A chemical burn can occur when a person comes in direct contact with a chemical or its fumes.
Chemical burns can happen to anyone at any place – at home, at work, at school, when outdoors, or in an attack.
Chemical burns will cause some skin damage, but most people recover fully without any serious health consequences. Severe chemical burns do require immediate emergency care to prevent complications and, in some cases, death.
Most chemical burns occur as a result of misuse of products. Some of the most common household and workplace products linked to chemical burns include:
- car battery acid
- swimming pool cleaners
- toilet and drain cleaners
- oven cleaners
- metal cleaners
- concrete mix
- paint thinners
Many other products used at home and work may contain chemicals that cause burns.
Anyone that keeps chemicals for any reason must store chemicals safely to avoid accidents. They must also label the containers in case of exposure so that doctors know what chemicals they are dealing with.
Chemical burns tend to be deep burns, and symptoms of a chemical burn will vary depending on a variety of factors.
Symptoms of chemical burn depend on:
- when the skin was in contact with the chemical
- whether the chemical was inhaled, swallowed, or touched
- whether there were open cuts during contact
- the contact location on the body
- the amount and strength of the chemical
- whether the chemical was gas, liquid, or solid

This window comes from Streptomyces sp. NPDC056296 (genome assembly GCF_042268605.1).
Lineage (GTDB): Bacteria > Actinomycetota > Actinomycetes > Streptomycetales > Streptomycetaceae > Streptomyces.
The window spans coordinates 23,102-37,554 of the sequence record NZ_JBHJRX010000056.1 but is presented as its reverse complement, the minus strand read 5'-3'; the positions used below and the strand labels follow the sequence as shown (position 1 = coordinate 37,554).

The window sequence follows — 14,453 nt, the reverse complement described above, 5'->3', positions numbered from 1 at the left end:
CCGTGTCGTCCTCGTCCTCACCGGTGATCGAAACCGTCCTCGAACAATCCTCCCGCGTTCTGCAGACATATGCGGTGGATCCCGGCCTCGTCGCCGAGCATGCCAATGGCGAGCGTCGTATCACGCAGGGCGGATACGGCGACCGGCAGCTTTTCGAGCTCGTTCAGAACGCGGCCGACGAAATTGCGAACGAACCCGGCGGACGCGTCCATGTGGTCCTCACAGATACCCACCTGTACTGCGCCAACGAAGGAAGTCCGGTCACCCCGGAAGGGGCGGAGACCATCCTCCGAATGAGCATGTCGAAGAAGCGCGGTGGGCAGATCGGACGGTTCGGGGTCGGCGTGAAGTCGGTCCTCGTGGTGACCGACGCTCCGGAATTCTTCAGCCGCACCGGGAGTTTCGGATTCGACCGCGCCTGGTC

Knowing the type of chemical that caused the burn is important. Symptoms will vary based on how the chemical responds once in contact with the skin, eyes, or inside of the body. Symptoms also vary if the chemical was swallowed or inhaled.
General and common symptoms of chemicals touching skin and eyes are:
- skin that appears black or dead
- irritation, redness, or burning in the area that was affected
- numbness and pain in affected areas
- vision change or loss if the chemical comes in contact with the eyes
If someone has swallowed or inhaled a chemical, they may experience one or more of the following symptoms:
If someone has been exposed to a chemical affecting the skin or eyes, the first thing to do is take off contaminated clothes. They should then wash the affected area with water for at least 20 minutes. If this is done quickly enough, burns will be less severe and recovery time might be shortened.
Chemical burns often require some kind of medical treatment or a trip to the hospital.
If a parent suspects that a child has inhaled or swallowed a chemical, the parent should first call their local poison control center and find out how to proceed in order to avoid further injury.
For serious chemical burns and exposures, it is a good idea to call for emergency medical services.
A few examples where emergency services should be called include when:
- The person feels faint, has a pale complexion, clammy skin, or shallow breathing. These might be symptoms of shock.
- The chemical has gone through the first layer of skin or the affected area of skin is larger than 3 inches.